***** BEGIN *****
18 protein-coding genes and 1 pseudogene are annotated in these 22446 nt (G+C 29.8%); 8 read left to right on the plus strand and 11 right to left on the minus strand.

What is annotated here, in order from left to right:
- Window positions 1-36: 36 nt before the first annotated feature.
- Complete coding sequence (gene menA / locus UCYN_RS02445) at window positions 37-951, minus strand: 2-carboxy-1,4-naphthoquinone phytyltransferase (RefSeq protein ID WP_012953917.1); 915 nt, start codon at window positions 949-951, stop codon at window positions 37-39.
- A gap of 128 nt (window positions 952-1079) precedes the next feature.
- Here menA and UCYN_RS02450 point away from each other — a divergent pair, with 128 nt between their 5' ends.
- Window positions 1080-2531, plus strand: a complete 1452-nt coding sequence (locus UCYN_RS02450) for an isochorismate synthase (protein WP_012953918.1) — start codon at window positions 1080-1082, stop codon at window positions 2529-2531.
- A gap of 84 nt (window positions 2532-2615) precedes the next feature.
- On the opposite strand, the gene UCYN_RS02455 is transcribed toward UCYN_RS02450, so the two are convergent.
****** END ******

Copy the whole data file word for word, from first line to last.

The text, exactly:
18 protein-coding genes and 1 pseudogene are annotated in these 22446 nt (G+C 29.8%); 8 read left to right on the plus strand and 11 right to left on the minus strand.

What is annotated here, in order from left to right:
- Window positions 1-36: 36 nt before the first annotated feature.
- Complete coding sequence (gene menA / locus UCYN_RS02445) at window positions 37-951, minus strand: 2-carboxy-1,4-naphthoquinone phytyltransferase (RefSeq protein ID WP_012953917.1); 915 nt, start codon at window positions 949-951, stop codon at window positions 37-39.
- A gap of 128 nt (window positions 952-1079) precedes the next feature.
- Here menA and UCYN_RS02450 point away from each other — a divergent pair, with 128 nt between their 5' ends.
- Window positions 1080-2531, plus strand: a complete 1452-nt coding sequence (locus UCYN_RS02450) for an isochorismate synthase (protein WP_012953918.1) — start codon at window positions 1080-1082, stop codon at window positions 2529-2531.
- A gap of 84 nt (window positions 2532-2615) precedes the next feature.
- On the opposite strand, the gene UCYN_RS02455 is transcribed toward UCYN_RS02450, so the two are convergent.